After my pleasant flight in Air New Zealand Premium Economy, I had a few hours to kill at Heathrow. Priority Pass offers one lounge option in the Queen’s Terminal, so I headed there. The Plaza Premium Lounge London Heathrow Terminal 2 offers a comfortable area to sit for a spell. But unfortunately, as with too many lounges at Heathrow, it’s quite crowded.
Note: this post is part of my trip report covering my trip to Germany in March, 2019. Click here for the introductory post and trip report index.
Plaza Premium Lounge London Heathrow Terminal 2
Just past the transit security/immigration area in Terminal 2. As you exit the transit area, the entrance is literally right in front of you, before entering the terminal proper.
The lounge provides access to Priority Pass, Diners Club, and LoungeClub cardholders. In addition, anyone can purchase a pass for £40/$53. Interestingly, the lounge also offers “private resting rooms” for £60/$74 for three hours, or £100/$123 for 6 hours. You can book these in advance on the lounge’s website. That’s an interesting option if you have a long layover at T2, but don’t have time to leave the airport. The lounge’s hours are 5 am to 10 pm daily.
As you step inside, a four-sided couch forms an impressive centerpiece. The decor, both here and throughout, feels modern yet warm, unlike the cookie-cutter minimalism in many lounges today.
Turn left for the bar. The lounge provides complimentary beer and wine, but most spirits incur an extra charge. Apparently, you can also order espresso drinks here. I wish I’d known that during my visit. But you can also already see how crowding is an issue here.
Proceed straight ahead for the main seating area, which extends mostly to the right. One communal table is on the left; continue down that corridor to reach the restrooms and showers. The lounge’s website suggests shower access costs £15/$18; however, I’ve read elsewhere that this fee may no longer apply.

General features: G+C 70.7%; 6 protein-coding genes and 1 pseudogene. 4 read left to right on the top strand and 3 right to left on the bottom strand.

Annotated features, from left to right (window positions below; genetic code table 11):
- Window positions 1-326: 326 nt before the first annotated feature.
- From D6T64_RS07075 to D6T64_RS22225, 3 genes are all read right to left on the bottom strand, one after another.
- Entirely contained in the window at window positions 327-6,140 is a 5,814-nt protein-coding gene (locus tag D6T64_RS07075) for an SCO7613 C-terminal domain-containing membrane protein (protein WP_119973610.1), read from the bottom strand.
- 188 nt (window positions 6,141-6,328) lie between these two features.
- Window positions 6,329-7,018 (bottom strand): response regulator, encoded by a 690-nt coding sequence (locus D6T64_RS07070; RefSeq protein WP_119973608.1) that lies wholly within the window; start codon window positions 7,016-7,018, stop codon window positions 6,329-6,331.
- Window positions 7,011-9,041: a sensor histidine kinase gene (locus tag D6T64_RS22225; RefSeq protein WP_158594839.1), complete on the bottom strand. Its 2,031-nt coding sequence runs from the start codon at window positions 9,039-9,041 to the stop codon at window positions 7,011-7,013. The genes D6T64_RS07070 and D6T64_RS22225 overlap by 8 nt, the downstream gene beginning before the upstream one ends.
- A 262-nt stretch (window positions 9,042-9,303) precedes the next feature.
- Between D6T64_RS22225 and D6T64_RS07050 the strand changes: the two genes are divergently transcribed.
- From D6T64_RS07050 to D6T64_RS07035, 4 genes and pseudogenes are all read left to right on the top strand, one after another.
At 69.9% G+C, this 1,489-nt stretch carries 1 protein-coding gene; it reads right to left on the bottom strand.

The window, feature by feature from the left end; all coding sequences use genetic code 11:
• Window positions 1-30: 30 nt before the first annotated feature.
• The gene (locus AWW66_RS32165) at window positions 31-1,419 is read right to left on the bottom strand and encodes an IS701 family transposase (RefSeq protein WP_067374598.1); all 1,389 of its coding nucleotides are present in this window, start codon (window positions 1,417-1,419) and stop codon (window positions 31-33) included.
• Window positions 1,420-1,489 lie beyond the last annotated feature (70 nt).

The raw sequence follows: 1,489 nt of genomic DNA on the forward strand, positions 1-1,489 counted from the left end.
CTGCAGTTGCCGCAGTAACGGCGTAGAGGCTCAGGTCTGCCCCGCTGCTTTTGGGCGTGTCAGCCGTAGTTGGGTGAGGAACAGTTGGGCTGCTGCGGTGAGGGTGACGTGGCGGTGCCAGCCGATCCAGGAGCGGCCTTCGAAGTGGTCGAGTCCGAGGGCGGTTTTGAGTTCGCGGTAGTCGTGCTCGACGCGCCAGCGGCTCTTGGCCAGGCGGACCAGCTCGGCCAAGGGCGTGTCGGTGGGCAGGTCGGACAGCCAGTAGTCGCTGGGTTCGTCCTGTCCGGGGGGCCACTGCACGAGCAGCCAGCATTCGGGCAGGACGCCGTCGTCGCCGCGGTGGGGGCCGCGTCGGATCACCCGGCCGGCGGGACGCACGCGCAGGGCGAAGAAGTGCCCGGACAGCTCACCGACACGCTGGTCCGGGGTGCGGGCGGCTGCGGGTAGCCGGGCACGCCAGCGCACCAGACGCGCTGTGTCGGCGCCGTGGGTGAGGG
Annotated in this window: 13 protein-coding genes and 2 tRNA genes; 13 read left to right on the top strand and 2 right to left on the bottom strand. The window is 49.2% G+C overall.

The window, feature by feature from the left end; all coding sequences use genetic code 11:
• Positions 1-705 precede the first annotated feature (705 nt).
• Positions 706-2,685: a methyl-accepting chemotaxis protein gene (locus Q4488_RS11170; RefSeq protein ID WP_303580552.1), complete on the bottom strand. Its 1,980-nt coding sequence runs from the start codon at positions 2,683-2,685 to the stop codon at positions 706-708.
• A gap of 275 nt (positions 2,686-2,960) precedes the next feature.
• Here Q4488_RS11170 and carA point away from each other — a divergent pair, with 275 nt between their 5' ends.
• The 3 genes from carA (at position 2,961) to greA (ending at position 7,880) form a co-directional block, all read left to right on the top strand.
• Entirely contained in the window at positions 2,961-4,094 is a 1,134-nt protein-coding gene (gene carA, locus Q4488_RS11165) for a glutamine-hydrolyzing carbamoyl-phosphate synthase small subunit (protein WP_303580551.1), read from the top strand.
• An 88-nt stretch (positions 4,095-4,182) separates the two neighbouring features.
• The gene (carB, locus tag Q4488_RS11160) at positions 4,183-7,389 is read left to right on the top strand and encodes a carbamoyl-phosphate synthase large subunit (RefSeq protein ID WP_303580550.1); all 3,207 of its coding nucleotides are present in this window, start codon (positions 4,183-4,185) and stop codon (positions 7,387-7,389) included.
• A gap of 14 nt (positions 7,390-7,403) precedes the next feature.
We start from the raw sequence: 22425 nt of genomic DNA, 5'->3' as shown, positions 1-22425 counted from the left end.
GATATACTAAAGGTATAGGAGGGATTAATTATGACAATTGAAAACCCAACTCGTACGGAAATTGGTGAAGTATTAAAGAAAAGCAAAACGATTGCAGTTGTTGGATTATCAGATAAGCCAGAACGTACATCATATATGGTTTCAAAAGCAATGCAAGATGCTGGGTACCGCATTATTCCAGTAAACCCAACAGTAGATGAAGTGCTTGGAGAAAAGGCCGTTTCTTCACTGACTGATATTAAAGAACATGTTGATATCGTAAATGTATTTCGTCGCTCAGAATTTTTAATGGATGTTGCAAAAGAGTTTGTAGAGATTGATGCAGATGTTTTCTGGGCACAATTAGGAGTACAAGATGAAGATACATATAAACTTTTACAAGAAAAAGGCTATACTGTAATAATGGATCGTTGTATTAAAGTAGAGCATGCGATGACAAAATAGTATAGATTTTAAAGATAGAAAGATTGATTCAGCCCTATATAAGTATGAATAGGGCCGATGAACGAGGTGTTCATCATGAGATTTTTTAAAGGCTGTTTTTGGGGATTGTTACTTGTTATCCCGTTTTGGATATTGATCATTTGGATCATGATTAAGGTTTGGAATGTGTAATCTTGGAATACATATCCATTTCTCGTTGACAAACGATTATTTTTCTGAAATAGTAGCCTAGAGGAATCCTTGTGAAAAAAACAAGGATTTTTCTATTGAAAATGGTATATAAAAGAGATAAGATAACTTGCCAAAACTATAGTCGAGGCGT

From this point, the lounge extends a long way forward, with a dining area to the right, and seating to the left.
A busy seating area to the left consisted mainly of typical lounge chairs. (To be clear: there were empty seats, but it definitely felt busy.) The lounge does provide ample power outlets in the seating area. However, don’t forget an adapter, as they are UK-spec.
Across from this main seating area is a fairly large dining area. This area was actually fairly empty when I came in, but quickly filled up as lunch hour progressed.
The Plaza Premium Lounge apparently offers a full English breakfast buffet, but the spread already switched to lunch when I arrived. The cold selection consists of salad, sandwiches, and various cold cuts and cheeses.
There is also a pretty impressive hot selection for a contract lounge, with four mains and some tasty mini-samosas. For the main courses, I recall pasta, curry, and rice.
Meanwhile, on the other side of the dining area is an additional seating area with semi-private cubicles. There is also a relaxing room back here, but it was too crowded to go in and sneak a photo.
As for the design of the lounge itself, I found it a mixed bag. On the one hand, I enjoyed the modern yet traditional look of the lounge. It also featured nice design cues like the expansive couch and bar right at the entrance. On the other hand, the lack of natural light makes it feel like a dungeon.
Service was good throughout the lounge, with empty plates cleared away quickly. Password-protected WiFi was free and fast.
For a contract lounge, the Plaza Premium Lounge London Heathrow Terminal 2 is a good quality offering. Actually, I guess I shouldn’t be surprised, as Plaza Premium usually does a decent job with their lounges. It features comfortable seating, a clean design, and a good food selection. However, crowding was definitely a problem on Friday at midday. I suppose that’s just to be expected at Heathrow these days, though.